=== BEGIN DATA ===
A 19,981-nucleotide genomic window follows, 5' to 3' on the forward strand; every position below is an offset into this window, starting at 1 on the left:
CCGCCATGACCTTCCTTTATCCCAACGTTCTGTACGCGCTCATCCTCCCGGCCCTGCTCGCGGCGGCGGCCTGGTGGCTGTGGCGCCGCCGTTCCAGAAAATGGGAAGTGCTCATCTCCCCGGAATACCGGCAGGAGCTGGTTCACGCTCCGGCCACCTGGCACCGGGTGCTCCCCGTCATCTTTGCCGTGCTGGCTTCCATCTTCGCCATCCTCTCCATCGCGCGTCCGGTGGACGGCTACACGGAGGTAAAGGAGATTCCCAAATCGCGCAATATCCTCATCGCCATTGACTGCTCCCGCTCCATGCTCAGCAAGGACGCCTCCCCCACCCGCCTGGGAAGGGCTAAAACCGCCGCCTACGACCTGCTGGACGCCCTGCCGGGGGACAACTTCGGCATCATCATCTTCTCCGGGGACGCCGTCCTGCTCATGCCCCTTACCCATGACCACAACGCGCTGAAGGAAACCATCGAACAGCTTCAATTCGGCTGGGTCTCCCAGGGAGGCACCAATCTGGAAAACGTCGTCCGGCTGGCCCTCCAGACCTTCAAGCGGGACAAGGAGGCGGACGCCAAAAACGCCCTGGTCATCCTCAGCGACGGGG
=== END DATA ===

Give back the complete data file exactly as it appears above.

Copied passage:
A 19,981-nucleotide genomic window follows, 5' to 3' on the forward strand; every position below is an offset into this window, starting at 1 on the left:
CCGCCATGACCTTCCTTTATCCCAACGTTCTGTACGCGCTCATCCTCCCGGCCCTGCTCGCGGCGGCGGCCTGGTGGCTGTGGCGCCGCCGTTCCAGAAAATGGGAAGTGCTCATCTCCCCGGAATACCGGCAGGAGCTGGTTCACGCTCCGGCCACCTGGCACCGGGTGCTCCCCGTCATCTTTGCCGTGCTGGCTTCCATCTTCGCCATCCTCTCCATCGCGCGTCCGGTGGACGGCTACACGGAGGTAAAGGAGATTCCCAAATCGCGCAATATCCTCATCGCCATTGACTGCTCCCGCTCCATGCTCAGCAAGGACGCCTCCCCCACCCGCCTGGGAAGGGCTAAAACCGCCGCCTACGACCTGCTGGACGCCCTGCCGGGGGACAACTTCGGCATCATCATCTTCTCCGGGGACGCCGTCCTGCTCATGCCCCTTACCCATGACCACAACGCGCTGAAGGAAACCATCGAACAGCTTCAATTCGGCTGGGTCTCCCAGGGAGGCACCAATCTGGAAAACGTCGTCCGGCTGGCCCTCCAGACCTTCAAGCGGGACAAGGAGGCGGACGCCAAAAACGCCCTGGTCATCCTCAGCGACGGGG